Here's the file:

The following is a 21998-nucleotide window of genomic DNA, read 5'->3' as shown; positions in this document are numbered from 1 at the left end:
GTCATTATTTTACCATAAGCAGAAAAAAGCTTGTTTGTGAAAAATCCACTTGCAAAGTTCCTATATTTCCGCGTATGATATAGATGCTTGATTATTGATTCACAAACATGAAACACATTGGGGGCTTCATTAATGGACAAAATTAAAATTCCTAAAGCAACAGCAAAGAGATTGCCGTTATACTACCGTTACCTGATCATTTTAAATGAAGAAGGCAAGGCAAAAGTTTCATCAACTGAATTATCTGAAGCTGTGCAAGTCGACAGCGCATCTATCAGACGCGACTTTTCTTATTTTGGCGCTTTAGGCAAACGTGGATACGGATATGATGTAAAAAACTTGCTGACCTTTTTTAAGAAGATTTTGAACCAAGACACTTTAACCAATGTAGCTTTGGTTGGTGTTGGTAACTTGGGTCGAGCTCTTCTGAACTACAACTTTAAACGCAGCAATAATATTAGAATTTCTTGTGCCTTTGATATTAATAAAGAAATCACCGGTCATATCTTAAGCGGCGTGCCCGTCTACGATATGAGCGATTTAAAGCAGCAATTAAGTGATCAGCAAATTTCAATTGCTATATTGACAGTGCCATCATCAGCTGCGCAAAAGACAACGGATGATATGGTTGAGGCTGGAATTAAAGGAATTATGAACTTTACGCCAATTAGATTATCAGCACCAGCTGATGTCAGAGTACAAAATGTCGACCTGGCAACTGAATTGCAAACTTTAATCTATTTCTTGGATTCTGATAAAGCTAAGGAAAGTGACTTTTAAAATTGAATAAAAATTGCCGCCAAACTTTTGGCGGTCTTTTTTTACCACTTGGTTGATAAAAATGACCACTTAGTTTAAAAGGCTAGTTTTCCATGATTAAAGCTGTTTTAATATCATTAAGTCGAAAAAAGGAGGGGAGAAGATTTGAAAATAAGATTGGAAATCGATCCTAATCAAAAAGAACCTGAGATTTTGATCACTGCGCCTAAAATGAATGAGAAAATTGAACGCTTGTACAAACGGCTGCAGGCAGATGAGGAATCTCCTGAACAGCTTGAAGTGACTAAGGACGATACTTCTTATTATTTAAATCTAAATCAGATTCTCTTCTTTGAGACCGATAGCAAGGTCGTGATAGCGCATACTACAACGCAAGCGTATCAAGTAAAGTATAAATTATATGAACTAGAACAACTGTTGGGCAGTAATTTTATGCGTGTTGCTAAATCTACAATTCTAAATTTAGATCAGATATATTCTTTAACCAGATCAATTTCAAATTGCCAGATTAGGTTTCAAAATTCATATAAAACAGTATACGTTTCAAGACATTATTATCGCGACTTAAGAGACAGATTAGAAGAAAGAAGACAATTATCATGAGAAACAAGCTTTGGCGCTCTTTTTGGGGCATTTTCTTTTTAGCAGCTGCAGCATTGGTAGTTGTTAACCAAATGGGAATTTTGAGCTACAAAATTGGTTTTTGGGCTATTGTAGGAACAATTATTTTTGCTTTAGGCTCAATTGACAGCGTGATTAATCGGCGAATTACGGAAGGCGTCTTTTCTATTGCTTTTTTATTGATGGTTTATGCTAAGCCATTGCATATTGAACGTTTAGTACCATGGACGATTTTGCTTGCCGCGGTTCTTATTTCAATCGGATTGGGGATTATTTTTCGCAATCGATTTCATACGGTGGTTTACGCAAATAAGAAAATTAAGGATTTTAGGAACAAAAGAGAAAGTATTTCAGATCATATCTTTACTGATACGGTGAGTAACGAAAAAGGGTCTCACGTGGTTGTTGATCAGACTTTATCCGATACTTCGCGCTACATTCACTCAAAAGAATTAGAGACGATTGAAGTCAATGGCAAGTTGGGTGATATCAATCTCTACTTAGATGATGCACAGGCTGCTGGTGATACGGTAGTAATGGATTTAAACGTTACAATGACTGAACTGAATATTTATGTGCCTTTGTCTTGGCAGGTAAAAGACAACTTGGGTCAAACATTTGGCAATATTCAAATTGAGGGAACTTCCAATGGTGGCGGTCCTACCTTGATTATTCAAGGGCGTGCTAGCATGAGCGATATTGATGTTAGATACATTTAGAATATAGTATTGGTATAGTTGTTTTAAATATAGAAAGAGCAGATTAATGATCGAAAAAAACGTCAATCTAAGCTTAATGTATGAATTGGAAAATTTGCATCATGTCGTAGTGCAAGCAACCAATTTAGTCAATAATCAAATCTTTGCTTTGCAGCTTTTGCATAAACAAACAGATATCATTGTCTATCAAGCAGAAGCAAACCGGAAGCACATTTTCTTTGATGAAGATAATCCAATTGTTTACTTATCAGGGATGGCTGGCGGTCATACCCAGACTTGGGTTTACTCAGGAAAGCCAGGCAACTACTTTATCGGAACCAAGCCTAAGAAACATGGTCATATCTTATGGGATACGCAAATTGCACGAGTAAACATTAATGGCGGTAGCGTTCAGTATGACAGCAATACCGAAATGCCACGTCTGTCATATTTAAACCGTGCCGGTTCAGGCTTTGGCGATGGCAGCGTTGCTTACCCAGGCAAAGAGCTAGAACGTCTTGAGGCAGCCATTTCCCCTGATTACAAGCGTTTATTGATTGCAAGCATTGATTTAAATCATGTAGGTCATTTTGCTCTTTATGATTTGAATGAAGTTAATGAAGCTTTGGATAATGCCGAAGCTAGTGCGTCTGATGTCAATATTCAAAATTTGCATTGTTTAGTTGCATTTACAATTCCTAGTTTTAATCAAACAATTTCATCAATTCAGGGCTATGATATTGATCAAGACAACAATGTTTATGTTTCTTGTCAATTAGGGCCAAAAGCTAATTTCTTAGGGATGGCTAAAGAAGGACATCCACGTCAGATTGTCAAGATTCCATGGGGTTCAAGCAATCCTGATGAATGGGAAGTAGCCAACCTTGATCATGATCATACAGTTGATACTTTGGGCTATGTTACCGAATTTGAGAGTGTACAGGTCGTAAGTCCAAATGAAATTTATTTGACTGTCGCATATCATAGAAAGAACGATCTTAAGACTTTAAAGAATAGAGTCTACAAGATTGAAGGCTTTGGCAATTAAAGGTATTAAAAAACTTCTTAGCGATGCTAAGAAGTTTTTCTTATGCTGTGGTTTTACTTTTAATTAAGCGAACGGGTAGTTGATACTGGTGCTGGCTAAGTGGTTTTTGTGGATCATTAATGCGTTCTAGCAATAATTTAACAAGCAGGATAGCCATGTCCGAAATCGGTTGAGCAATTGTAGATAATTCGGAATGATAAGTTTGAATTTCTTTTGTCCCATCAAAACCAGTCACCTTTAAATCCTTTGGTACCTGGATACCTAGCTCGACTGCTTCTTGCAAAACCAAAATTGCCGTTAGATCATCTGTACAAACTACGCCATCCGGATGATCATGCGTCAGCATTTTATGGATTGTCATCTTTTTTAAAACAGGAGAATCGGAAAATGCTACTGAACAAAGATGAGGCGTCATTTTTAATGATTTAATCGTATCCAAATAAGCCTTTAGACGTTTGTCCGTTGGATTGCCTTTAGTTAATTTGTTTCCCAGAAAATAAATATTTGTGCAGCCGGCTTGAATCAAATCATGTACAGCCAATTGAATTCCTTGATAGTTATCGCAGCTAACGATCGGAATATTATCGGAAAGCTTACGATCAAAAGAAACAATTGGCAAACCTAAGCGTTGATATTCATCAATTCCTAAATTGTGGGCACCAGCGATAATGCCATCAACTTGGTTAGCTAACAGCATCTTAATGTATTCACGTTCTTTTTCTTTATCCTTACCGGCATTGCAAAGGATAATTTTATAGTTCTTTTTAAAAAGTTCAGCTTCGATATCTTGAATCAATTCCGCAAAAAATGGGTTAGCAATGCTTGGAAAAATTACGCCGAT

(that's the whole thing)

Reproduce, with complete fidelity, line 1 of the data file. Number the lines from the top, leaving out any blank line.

The following is a 21998-nucleotide window of genomic DNA, read 5'->3' as shown; positions in this document are numbered from 1 at the left end: